Excreta-sampling toilet for automated analysis
Personalized medicine and individualized health tracking are becoming more and more prevalent in society. Urine and feces are commonly analyzed in clinical settings, yet home analysis of these waste products remains elusive. The information contained in human waste can contribute to the detection of immune disorders, infections, and cancers. Early detection of these diseases may increase patient outcomes and decrease healthcare costs. A main barrier to the monitoring and use of these samples for health and wellness monitoring is the reluctance of users to participate in sample collection (i.e., the “ick factor.) Current methods of stool collection involve defecating into a collection device, then transporting that device to a lab or doctor’s office. Other methods involve swabbing stool samples and sending them off to a lab to be collected. All of these methods involve some sort of hands on contribution by the user, thereby increasing the likelihood for error or mishandling.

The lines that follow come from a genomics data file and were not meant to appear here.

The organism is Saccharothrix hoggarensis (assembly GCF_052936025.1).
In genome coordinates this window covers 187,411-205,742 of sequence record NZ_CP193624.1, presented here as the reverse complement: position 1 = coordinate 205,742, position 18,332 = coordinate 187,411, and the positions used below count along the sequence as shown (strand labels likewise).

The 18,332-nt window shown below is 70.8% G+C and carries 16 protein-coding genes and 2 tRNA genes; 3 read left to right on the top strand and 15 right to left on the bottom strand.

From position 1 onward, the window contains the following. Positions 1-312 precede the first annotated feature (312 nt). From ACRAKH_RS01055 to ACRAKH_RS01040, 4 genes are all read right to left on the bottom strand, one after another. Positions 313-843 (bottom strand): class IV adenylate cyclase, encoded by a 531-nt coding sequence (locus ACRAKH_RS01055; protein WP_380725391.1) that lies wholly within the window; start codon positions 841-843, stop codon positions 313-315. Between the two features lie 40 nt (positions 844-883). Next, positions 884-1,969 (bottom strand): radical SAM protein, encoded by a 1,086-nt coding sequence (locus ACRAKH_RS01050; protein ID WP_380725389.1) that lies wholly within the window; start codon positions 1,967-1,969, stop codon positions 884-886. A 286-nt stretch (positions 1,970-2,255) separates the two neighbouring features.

This invention involves a sample extraction and preparation device that integrates with a normal toilet. The toilet is unchanged, while the sample extractor is attached to the plumbing. The sample is collected without any intervention by the patient, and is therefore a completely hands-off process. After extraction the sample is automatically packaged on a suitable substrate or container facilitating preparation for further analysis.
This invention could aid in the collection of samples in hospitals.
- Current stool collection is a demanding, hands-on process for the user.
- This invention fits with existing toilet devices to collect and package fecal and urine samples for analysis, removing user contact, and streamlining sample collection.